Reverse Mortgages – Frequently Asked Questions

Q. Who are reverse mortgages designed for?
A.  They are designed for homeowners at least 62 years of age with significant equity in their homes.

Q. Can a reverse mortgage be taken out if there is already a conventional mortgage on the home?
A. Yes, but any existing mortgages must be paid off at closing. The proceeds from the reverse mortgage may be used for that purpose.

Q. What types of homes won’t qualify for a reverse mortgage?
A. Generally vacation homes or other secondary residences, mobile or manufactured homes not attached to a permanent foundation, rental properties of more than four units and homes on leased lands do not qualify.

Q. What about a home in a “living trust”?
A. A homeowner who has put the home in a living trust can usually take out a reverse mortgage, subject to review of the trust documents.

Q. Will I have any tax liability for the reverse mortgage proceeds?
A. Currently the Internal Revenue Service treats monies received from a reverse mortgage to be loan advances and not taxable income. For your specific situation, we recommend that you consult your tax advisor.

Q. Can the interest charged on my loan principal be deducted for tax purposes?
A. The interest accrues and is deductible when the loan balance and interest is repaid, when the borrower permanently leaves the property. For your specific situation, we recommend that you consult your tax advisor.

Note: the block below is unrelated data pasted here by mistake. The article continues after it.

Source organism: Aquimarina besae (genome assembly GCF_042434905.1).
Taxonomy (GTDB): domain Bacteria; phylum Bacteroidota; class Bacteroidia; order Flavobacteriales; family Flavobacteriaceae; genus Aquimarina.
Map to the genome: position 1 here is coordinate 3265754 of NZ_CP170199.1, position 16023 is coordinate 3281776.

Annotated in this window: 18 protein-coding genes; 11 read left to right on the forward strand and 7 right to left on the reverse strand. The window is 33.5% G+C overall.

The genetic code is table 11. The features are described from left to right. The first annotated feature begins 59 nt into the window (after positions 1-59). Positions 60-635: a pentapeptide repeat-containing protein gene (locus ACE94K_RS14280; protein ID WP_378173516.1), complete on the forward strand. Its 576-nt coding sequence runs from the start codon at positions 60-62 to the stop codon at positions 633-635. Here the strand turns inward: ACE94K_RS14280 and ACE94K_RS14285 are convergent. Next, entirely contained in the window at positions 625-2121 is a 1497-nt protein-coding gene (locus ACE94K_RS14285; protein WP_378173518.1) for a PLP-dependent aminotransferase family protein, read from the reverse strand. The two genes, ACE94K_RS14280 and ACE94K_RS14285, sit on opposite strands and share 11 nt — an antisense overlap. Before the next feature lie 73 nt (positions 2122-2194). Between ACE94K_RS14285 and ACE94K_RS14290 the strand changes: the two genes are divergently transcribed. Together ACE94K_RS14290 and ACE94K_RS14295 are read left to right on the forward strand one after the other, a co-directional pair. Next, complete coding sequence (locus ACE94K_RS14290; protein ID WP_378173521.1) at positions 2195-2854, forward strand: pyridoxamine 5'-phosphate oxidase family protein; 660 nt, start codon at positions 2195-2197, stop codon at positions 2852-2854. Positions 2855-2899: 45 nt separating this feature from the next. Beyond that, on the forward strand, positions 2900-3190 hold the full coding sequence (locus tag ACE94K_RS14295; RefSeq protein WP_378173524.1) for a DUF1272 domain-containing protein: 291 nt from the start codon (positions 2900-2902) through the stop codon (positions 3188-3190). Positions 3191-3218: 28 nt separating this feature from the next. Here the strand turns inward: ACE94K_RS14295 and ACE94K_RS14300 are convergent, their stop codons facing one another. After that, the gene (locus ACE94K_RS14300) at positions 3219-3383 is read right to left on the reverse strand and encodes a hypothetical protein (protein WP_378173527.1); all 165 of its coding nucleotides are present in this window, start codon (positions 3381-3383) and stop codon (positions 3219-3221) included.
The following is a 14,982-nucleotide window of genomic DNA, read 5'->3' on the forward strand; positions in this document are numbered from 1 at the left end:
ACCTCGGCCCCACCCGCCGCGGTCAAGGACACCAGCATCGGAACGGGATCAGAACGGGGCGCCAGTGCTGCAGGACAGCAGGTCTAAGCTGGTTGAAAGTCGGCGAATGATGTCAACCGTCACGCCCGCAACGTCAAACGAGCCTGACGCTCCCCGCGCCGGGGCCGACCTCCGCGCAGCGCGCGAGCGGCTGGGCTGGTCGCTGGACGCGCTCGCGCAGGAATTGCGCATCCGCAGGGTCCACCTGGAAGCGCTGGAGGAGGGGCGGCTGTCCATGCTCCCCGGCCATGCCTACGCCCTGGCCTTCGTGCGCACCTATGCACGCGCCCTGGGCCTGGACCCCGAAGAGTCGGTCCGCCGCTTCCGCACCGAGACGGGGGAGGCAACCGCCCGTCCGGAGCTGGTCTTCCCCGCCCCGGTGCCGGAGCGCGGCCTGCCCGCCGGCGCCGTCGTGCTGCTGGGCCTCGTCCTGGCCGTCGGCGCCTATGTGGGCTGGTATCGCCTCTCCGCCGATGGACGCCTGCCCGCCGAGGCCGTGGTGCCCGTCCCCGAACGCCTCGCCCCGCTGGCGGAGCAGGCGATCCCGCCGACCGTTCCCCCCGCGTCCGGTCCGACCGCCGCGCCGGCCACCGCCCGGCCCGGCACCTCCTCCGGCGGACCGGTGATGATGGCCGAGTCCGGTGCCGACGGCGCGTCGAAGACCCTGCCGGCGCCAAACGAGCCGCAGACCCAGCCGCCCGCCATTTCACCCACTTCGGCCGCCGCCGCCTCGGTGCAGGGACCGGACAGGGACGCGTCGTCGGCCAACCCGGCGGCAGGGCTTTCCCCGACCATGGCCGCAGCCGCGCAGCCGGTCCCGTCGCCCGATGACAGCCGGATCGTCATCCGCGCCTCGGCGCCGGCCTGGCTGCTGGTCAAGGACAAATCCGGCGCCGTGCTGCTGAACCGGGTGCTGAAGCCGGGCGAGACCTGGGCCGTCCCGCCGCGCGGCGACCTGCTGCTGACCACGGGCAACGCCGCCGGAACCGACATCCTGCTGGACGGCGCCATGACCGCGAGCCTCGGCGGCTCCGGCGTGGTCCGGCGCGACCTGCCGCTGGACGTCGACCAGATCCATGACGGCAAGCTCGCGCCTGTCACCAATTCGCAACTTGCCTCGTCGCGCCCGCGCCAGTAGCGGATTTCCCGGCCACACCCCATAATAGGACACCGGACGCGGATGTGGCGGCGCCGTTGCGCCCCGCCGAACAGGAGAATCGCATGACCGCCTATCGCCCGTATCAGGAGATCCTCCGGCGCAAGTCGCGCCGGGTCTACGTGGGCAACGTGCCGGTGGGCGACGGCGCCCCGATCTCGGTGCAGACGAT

Q. How do the monies from a reverse mortgage affect Social Security, Medicare or pension benefits?
A. The proceeds from a reverse mortgage do not affect these benefits. For your specific situation, we recommend that you consult your financial advisor.

Q. Who are the top reverse mortgage lenders?

A. Although these are not recommendations, the two top lenders by volume are American Advisors Group (AAG) and One Reverse Mortgage.

Q. If I take out a reverse mortgage will my SSI or Medicaid benefits be affected?
A. No, A reverse mortgage will not affect these or most other means tested benefits as long as the monthly cash advances are fully spent every month and not accumulated. Programs do vary by state so it’s advisable to check with the local Area Agency on Aging. We also recommend that you consult your financial advisor.

Q. What are the upfront costs associated with a reverse mortgage?
A. The borrower will pay an origination fee and actual closing costs, including charges by the title and escrow companies. All of these costs can be financed as part of the initial loan advance.

Q. What is due when the loan is repaid?
A. The borrower pays back the cash advances they have received plus accumulated interest.

Q. What if I owe more than my home is worth?
A. All reverse mortgages are “non-recourse” loans, which means that the borrower can never owe more than the value of the home regardless of loan balance.

Q. Does the lender take the house?
A. This is a misconception; a reverse mortgage is merely a loan against the property. The title remains in the name of the borrower and the lender is only repaid the loan balance or the home value which ever is less.

Q. If there are no payments, what are my responsibilities as a borrower with a reverse mortgage?
A. You are required to pay your property taxes, keep current property insurance in place, maintain the home, and notify the lender if you will be away from the property for an extended period.

Q. When does the loan become due and payable?